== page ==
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Junk Bonds’ “Warning Sign”: A Day Late, A Dollar Short

Wall Street is asking “Could Things Get Worse?” for junk bonds. We asked that question last July. The answer was the same then… and now.

by Nico Isaac
Updated: July 28, 2022

The other day, while doom-scrolling social media about catastrophic heat waves and vaccine-resistant Covid variants, this Tweet about a different kind of crisis popped up (July 5):


So, I did some digging. Turns out, this isn't a story about a single junk bond hitting the nine-digit skids. The panic-button is officially ON for the entire global junk bond sector. On July 26, one news source issued this stark statistic:

"We just finished the worst half-year on record for fixed-income investors. [There is] Panic in Junk Bonds... And it Could Get Much Worse."

Added MarketWatch on July 2:

"The market for high-yield corporate bonds -- often referred to as 'junk bonds,' a Wall Street sobriquet for the debt of companies with less-than-stellar credit ratings -- is flashing a warning.

"As of the close of markets on Thursday, the spread on the Bloomberg High-Yield Corporate Bond index -- a measure of the risk premium being demanded by investors holding the bonds included in the index -- had reached its widest level since July 2020."

So, I did some more digging! And ended up excavating a much deeper truth.

If you look at the CCC-rated junk bond yield minus U.S. Treasury bond yield since the start of 2021, you'll see this bellwether yield-spread touched down at a 15-year low of just 452 basis points in July. To translate: A narrowing spread correlates with a preference for high-risk, high-yield bonds over the security of investment-grade bonds.

But that 15-year low in spreads wasn't hit this July... it came last July, a year ago!

Notably, last July was also the moment Wall Street popped the cork on a bottle of bobbly celebrating the new junk bond boom -- right at that 15-year low in yield spreads!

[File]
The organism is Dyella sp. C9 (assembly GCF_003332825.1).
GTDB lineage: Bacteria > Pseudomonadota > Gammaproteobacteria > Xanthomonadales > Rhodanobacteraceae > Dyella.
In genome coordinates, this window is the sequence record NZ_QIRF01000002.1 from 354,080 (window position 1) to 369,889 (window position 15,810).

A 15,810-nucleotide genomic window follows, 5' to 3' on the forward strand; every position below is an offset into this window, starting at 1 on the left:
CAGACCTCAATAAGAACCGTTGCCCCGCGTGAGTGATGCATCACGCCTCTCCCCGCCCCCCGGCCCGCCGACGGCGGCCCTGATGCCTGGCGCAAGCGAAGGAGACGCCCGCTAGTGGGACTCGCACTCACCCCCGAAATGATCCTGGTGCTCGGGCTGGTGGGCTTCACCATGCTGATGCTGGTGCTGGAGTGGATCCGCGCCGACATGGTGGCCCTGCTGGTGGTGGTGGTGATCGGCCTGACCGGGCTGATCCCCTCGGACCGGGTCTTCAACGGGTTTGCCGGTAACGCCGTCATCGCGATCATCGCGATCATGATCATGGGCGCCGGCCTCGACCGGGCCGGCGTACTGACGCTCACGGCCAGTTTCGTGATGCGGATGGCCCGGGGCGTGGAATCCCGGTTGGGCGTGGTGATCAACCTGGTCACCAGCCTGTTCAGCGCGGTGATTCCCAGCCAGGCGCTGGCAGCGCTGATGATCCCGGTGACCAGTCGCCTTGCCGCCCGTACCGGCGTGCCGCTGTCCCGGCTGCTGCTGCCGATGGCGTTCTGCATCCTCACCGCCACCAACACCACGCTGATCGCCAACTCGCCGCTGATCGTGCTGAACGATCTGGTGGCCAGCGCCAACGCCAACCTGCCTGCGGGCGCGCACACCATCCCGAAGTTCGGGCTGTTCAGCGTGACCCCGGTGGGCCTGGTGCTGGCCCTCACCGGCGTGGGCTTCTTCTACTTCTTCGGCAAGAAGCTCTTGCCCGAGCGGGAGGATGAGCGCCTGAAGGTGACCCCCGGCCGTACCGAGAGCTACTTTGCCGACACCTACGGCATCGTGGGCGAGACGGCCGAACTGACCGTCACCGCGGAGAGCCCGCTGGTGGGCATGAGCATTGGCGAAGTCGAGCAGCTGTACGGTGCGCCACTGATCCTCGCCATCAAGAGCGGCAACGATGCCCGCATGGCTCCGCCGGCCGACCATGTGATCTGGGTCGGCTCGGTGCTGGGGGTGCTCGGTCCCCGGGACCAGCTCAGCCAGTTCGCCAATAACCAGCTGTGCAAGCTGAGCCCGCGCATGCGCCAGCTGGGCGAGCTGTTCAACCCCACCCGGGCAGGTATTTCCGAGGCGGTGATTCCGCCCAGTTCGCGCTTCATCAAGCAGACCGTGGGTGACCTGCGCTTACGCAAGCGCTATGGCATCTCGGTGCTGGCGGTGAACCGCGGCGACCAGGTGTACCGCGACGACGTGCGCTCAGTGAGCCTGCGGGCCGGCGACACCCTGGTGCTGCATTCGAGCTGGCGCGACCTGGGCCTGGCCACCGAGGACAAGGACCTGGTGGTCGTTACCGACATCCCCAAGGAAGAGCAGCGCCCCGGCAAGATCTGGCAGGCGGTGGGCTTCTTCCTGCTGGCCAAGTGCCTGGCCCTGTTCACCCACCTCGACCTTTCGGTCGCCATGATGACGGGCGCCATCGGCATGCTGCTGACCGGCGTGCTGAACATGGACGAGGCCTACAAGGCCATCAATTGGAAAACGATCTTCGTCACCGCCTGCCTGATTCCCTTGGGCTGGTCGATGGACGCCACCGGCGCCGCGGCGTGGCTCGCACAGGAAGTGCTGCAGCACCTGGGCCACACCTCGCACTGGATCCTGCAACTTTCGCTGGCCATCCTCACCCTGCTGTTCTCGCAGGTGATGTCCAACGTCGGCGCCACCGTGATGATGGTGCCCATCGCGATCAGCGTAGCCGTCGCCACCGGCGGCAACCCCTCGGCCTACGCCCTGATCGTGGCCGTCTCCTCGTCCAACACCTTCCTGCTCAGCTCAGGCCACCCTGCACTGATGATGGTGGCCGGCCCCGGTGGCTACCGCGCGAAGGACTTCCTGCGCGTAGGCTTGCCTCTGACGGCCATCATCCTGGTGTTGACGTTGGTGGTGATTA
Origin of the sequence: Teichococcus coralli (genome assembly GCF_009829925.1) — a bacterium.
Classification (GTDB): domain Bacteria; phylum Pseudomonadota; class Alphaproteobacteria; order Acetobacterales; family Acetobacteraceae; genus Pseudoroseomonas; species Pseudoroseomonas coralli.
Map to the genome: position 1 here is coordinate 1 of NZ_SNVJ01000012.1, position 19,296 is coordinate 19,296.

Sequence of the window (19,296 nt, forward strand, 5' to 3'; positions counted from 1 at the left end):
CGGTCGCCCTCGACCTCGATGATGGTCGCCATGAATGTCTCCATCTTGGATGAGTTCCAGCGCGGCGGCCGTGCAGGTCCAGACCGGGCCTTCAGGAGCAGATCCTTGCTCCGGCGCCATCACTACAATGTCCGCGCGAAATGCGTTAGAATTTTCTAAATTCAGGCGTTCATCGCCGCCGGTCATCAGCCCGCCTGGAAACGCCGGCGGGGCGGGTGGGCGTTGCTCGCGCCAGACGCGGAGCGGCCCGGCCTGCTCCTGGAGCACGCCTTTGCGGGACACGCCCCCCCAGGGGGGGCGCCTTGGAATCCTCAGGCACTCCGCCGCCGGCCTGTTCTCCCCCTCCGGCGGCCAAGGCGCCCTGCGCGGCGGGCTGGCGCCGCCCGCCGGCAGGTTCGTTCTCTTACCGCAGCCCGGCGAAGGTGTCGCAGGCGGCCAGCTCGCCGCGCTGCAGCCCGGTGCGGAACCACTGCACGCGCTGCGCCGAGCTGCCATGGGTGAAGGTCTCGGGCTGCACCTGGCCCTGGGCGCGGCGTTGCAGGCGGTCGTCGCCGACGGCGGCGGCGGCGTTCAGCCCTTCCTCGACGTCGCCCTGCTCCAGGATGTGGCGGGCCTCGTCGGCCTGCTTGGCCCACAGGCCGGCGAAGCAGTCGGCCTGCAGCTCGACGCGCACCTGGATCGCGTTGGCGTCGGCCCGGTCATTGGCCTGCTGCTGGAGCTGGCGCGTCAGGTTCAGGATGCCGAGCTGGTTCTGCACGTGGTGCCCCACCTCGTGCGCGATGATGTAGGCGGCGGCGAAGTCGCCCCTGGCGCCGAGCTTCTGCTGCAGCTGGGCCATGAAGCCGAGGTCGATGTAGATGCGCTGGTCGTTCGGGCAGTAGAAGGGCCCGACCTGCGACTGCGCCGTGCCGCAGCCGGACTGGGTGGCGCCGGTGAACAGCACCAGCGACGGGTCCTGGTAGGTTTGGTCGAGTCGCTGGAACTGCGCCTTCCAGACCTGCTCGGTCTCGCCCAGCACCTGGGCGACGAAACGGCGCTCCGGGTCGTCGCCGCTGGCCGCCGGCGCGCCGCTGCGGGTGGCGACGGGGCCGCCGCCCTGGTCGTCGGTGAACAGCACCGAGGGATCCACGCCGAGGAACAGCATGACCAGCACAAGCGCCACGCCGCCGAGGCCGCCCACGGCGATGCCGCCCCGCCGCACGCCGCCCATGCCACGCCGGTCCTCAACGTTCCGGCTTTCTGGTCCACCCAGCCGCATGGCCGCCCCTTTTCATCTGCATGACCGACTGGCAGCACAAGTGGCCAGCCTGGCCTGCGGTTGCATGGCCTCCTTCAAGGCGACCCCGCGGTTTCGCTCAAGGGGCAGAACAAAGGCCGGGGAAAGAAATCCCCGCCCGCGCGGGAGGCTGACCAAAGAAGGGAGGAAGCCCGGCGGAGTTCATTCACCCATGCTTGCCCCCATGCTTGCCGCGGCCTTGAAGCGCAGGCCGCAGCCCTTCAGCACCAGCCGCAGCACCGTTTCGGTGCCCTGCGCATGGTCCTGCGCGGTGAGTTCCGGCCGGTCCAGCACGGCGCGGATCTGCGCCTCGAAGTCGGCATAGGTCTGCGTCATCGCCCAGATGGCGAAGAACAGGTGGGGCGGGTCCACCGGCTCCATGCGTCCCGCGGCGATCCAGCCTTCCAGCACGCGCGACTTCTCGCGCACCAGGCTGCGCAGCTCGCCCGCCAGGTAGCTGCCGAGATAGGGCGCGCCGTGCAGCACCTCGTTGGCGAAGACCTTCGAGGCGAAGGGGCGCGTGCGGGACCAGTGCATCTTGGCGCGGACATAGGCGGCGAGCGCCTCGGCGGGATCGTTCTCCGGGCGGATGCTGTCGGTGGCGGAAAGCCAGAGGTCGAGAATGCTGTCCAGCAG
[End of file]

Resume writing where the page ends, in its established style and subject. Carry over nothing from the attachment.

On July 14, 2021, CNBC said, "The Junk Bond Market is on Fire This Year as Yields Hit a Record Low," and wrote:

"Junk bonds aren't so junky anymore, with a strong fundamental backdrop helping to underpin what traditionally has been one of the riskiest sections of the financial markets."

Which is to say, many mainstream pundits were not seeing "flashing warning signs" -- yet, those signs were flashing all right. You just needed to know where to look.

In our July 2021 Elliott Wave Financial Forecast, we warned of a coming crisis in junk bonds and said:

"Historic levels of fiscal and monetary stimulus have led to an epic complacency among buyers of sub-basement-quality debt...

"Now, investors are super-confident that the Fed will prevent everything from declining in price, including the junkiest of junk debt. It will fail to do so, again."

And now, one year later, in our July 2022 Elliott Wave Financial Forecast, we put the chart of the CCC-rated junk bond yield minus U.S. Treasury bond yield front and center and show that from the 15-year low in July 2021 the spread has more than doubled.


That means, soaring bond yields (and falling bond prices) now outweigh borrowers' ability to issue these bonds as investors now value traditional safe havens over those carrying high risk.

Our July 2022 Financial Forecast adds:

"June's [2022] total return in high yield bonds is -6.7%, which, except for the market meltdown in March 2020, is the largest monthly loss since the depths of the Great Credit Crisis in September, October and November 2008. It's even worse for CCC-rated junk bonds, where the first-half loss was 16.4%, the biggest on record."

Widely seen as the canary in the broader market coal mine, junk bonds are one of the first indications of whether the economy will come out chirping or fail to emerge at all.

Furthermore, on July 21 the New York Times revealed that the yield curve among short-, and long-dated government bonds is now inverted, confirming the futility of the Fed to prevent a collapse in bond prices, as predicted in our July 2021 Financial Forecast. From the New York Times:

"Wall Street's most-talked-about recession indicator is sounding its loudest alarm in two decades, intensifying concerns among investors that the U.S. economy is heading toward a slowdown."

"An inversion of the bond market's yield curve has preceded every U.S. recession for the past half century. It is happening again."

Right now, the July 2022 Financial Forecast reveals what other signs are flashing to help you prepare for what's likely to come.

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